A University of Notre Dame professor says the emerging technology of driverless vehicles can “transform the landscape” of logistics. Don Howard, who leads the Riley Center For Science, Technology and Values, says software-driven fleets could save businesses money on labor and insurance and would improve efficiency because they could run 24 hours per day. He says, “while you feel sympathy” for workers who could be displaced by the technology, many businesses would be able to re-invest the savings into new hires in other areas. You can read Howard's op-ed on the topic in the Wall Street Journal by clicking here.

Howard also believes driverless vehicles will change the way consumers interact with business. He envisions a system that combines the self-driving car and car sharing concepts. Howard believes individuals would pay for a membership in such a program that would allow them to use smartphones to call a vehicle to pick them up and take them where they want to go. He says that type of system could ultimately eliminate the need for large parking lots, leading to the potential for large shopping malls and box stores to move to downtown areas.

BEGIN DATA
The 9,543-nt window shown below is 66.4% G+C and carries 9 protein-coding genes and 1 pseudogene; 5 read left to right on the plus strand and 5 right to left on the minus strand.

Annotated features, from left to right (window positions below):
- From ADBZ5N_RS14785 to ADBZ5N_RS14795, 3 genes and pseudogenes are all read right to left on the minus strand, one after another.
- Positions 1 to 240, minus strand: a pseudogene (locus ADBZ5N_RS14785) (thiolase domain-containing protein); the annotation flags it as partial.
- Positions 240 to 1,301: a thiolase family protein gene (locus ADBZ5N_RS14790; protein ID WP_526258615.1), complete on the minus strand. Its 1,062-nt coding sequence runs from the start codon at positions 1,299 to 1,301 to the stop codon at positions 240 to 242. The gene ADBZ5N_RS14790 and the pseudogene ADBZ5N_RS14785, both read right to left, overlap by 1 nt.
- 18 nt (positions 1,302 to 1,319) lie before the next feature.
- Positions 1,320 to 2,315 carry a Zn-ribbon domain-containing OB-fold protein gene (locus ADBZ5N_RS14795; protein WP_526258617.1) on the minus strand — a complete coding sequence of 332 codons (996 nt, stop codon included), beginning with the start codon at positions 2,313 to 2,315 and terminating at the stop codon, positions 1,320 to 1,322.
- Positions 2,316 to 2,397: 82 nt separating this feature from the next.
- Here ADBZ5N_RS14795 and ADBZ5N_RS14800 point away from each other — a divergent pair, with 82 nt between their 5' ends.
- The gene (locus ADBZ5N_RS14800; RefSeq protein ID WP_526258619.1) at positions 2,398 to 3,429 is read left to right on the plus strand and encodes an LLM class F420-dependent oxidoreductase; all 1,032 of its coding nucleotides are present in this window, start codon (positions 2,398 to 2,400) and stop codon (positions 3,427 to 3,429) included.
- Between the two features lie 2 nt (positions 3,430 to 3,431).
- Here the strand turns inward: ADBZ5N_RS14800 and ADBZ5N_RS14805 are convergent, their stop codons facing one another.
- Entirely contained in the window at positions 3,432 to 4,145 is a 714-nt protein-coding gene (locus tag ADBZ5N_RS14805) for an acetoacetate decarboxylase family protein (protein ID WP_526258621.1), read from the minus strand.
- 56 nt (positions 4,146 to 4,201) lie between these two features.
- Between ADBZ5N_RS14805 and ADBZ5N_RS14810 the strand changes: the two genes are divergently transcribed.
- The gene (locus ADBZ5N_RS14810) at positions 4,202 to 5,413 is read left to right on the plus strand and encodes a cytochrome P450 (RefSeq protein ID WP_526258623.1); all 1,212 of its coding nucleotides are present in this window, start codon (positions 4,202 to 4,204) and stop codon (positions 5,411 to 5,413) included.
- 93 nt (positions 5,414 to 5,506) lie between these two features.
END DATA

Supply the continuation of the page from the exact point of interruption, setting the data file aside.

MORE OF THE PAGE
He says there will likely be resistance to the technology, as some people and businesses “labor under the illusion” that human drivers are safer than software programs. However, he believes driverless vehicles will be in major automakers' showrooms within ten years. Howard says the timeline is heavily dependent on how the federal government chooses to regulate the technology.

Sources: University of Notre Dame, Inside INdiana Business

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